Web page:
something like a sigh. "Some of these days, if you like, I'll get you
both jobs on the _Gazette_."

"Now look here, Stubbs," said Hal. "Laying all joking aside, are you
going to tell us about this thing or not?"

"What thing?" demanded Stubbs.

"By George!" ejaculated Hal in exasperation. "You're the limit, Stubbs."

"Sure I am," was the little man's smiling response. "Otherwise, I
wouldn't be in this tent with you."

"Stubbs," said Chester, a sudden idea striking him, "have we done
something you don't like?"

"You have," was Stubbs' reply.

"By Jove!" said Hal. "We're sorry for that, Stubbs. We apologize. Will
you tell us what we've done?"

Stubbs looked at the lad with a peculiar smile on his face. He was silent
several moments before replying:

"You don't know, eh?"

"Of course not."

Stubbs shrugged his shoulders and started out of the tent.

"Say!" Chester called after him, "are you going to tell us or not?"

"Not!" said Stubbs briefly, and was gone.

"Now what do you think of that?" demanded Chester of his chum.

"There's something wrong with him," was Hal's reply. "I haven't any idea
what it can be."

"Suppose it is because we were poking fun at him the other night?"

"I don't know. I don't believe he would take a thing like that to heart.
However, you can't tell."

"Anyhow," said Chester, "we're not likely to find out what it's all about
until he gets good and ready to tell us."

"You're right, there," returned Hal. "He can be as mum as an oyster when
he wants to. Well, old boy, I'll leave you alone now and go out and look
around a bit. Maybe I can stumble on this conspiracy Stubbs talks about."

"You mean the one he won't talk about," said Chester with a smile. "All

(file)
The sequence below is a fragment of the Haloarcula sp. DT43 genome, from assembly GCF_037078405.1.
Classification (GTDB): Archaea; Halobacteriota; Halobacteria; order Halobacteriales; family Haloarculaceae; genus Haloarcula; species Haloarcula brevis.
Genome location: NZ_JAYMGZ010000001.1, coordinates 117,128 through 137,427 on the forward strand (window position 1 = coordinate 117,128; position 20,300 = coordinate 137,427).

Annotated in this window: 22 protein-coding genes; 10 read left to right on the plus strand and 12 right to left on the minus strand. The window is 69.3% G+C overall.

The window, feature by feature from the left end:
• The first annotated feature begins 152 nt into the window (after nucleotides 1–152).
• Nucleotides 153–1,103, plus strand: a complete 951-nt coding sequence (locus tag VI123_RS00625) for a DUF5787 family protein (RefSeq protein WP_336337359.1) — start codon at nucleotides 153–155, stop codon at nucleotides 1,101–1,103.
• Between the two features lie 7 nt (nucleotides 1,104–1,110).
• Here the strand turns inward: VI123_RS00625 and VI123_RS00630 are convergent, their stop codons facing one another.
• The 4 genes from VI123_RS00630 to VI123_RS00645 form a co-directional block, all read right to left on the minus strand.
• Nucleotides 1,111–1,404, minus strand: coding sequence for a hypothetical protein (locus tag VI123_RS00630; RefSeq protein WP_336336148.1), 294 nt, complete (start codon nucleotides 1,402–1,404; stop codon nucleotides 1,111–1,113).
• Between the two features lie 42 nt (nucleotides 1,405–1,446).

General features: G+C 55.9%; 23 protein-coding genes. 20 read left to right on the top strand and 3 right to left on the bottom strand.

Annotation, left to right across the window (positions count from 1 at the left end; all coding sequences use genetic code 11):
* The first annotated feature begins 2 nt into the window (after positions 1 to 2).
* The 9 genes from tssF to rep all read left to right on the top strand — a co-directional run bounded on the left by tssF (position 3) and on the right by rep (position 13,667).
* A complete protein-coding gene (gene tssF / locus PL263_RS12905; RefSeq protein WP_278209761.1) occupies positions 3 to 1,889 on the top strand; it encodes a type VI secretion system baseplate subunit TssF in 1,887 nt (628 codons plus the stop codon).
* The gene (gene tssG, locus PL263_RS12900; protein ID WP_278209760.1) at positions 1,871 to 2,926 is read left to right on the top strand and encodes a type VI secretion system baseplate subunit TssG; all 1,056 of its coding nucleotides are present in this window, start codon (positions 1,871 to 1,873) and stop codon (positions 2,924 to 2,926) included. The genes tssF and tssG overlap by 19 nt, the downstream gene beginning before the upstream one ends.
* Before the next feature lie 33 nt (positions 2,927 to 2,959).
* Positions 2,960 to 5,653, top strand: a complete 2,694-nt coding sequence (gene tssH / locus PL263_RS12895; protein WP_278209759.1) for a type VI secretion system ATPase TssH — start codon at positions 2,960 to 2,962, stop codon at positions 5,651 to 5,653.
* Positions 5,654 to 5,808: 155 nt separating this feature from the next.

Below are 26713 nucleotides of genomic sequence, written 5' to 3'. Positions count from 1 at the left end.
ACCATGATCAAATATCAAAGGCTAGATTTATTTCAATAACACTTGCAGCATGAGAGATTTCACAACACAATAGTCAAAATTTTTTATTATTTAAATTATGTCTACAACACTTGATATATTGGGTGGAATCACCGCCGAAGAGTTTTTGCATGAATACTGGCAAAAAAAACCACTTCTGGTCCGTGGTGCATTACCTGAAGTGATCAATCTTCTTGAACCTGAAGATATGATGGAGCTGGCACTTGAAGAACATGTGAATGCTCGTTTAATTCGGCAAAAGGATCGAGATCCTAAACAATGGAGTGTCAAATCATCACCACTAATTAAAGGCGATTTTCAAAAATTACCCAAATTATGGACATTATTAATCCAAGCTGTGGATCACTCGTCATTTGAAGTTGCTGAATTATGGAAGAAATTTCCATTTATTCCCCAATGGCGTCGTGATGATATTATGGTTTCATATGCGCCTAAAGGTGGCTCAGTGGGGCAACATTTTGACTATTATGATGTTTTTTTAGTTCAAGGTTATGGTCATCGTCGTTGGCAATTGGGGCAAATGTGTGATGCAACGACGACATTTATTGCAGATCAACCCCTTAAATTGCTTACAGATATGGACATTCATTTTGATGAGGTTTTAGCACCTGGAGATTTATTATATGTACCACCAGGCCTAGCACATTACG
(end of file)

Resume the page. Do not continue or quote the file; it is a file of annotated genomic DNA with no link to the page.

right. Go ahead. I'll take a little snooze."

He rolled over on his side as Hal left the tent.

How long Chester slept he did not know, but it was dark in the tent when
he opened his eyes.

"Wonder what can be keeping Hal?" he muttered to himself.

He had hardly had spoken the words when a form came through the entrance
to the tent. Chester was about to speak, for he thought at first that it
was Hal, but something seemed to tell him to remain silent. The lad,
therefore, said nothing.

At second glance Chester realized that the figure that had entered the
tent was not Hal. Neither was it Stubbs.

"Great Scott!" muttered the lad to himself. "Wonder who he is and
what he wants here? He hasn't seen me though. Guess I'll wait and see
what happens."

The lad stretched out a hand carefully and drew toward him a camp stool
upon which he had laid his clothes before going to bed. Without a sound
he secured one of his revolvers and straightened to a sitting posture.

"I'm ready for whatever happens," he told himself.

The intruder had now taken up such a position in the tent as to command a
view of the entrance, shielded from sight himself. Chester saw something